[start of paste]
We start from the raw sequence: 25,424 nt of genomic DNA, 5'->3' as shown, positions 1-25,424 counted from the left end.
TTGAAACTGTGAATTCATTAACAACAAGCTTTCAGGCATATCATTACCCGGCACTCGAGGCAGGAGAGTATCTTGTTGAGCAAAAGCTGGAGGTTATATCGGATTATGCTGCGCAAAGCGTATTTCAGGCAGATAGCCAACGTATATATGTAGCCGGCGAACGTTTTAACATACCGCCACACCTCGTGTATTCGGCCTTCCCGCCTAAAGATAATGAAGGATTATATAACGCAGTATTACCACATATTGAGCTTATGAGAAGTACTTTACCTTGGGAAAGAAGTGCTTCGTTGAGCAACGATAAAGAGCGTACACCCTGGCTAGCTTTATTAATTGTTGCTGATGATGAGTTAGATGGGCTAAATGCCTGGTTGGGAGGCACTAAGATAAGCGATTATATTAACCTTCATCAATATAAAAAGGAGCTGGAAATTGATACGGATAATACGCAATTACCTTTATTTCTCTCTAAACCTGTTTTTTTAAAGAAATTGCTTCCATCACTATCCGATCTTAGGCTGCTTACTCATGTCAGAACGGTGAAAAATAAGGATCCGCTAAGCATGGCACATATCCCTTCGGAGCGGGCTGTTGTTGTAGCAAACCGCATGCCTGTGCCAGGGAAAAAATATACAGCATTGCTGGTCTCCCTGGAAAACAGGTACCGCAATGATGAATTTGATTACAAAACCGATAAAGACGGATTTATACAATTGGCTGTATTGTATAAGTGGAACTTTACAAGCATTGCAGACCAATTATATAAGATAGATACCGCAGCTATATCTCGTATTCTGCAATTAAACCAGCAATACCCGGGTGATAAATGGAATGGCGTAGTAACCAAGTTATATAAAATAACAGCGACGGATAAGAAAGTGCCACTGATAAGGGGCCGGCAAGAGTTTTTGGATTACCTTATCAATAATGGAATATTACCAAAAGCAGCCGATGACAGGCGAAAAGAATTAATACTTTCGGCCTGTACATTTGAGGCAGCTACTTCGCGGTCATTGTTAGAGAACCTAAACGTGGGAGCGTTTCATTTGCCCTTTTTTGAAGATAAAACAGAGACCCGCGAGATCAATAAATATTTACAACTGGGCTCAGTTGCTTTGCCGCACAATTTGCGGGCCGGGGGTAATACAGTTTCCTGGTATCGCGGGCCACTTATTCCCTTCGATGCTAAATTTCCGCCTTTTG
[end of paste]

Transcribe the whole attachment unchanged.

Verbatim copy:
We start from the raw sequence: 25,424 nt of genomic DNA, 5'->3' as shown, positions 1-25,424 counted from the left end.
TTGAAACTGTGAATTCATTAACAACAAGCTTTCAGGCATATCATTACCCGGCACTCGAGGCAGGAGAGTATCTTGTTGAGCAAAAGCTGGAGGTTATATCGGATTATGCTGCGCAAAGCGTATTTCAGGCAGATAGCCAACGTATATATGTAGCCGGCGAACGTTTTAACATACCGCCACACCTCGTGTATTCGGCCTTCCCGCCTAAAGATAATGAAGGATTATATAACGCAGTATTACCACATATTGAGCTTATGAGAAGTACTTTACCTTGGGAAAGAAGTGCTTCGTTGAGCAACGATAAAGAGCGTACACCCTGGCTAGCTTTATTAATTGTTGCTGATGATGAGTTAGATGGGCTAAATGCCTGGTTGGGAGGCACTAAGATAAGCGATTATATTAACCTTCATCAATATAAAAAGGAGCTGGAAATTGATACGGATAATACGCAATTACCTTTATTTCTCTCTAAACCTGTTTTTTTAAAGAAATTGCTTCCATCACTATCCGATCTTAGGCTGCTTACTCATGTCAGAACGGTGAAAAATAAGGATCCGCTAAGCATGGCACATATCCCTTCGGAGCGGGCTGTTGTTGTAGCAAACCGCATGCCTGTGCCAGGGAAAAAATATACAGCATTGCTGGTCTCCCTGGAAAACAGGTACCGCAATGATGAATTTGATTACAAAACCGATAAAGACGGATTTATACAATTGGCTGTATTGTATAAGTGGAACTTTACAAGCATTGCAGACCAATTATATAAGATAGATACCGCAGCTATATCTCGTATTCTGCAATTAAACCAGCAATACCCGGGTGATAAATGGAATGGCGTAGTAACCAAGTTATATAAAATAACAGCGACGGATAAGAAAGTGCCACTGATAAGGGGCCGGCAAGAGTTTTTGGATTACCTTATCAATAATGGAATATTACCAAAAGCAGCCGATGACAGGCGAAAAGAATTAATACTTTCGGCCTGTACATTTGAGGCAGCTACTTCGCGGTCATTGTTAGAGAACCTAAACGTGGGAGCGTTTCATTTGCCCTTTTTTGAAGATAAAACAGAGACCCGCGAGATCAATAAATATTTACAACTGGGCTCAGTTGCTTTGCCGCACAATTTGCGGGCCGGGGGTAATACAGTTTCCTGGTATCGCGGGCCACTTATTCCCTTCGATGCTAAATTTCCGCCTTTTG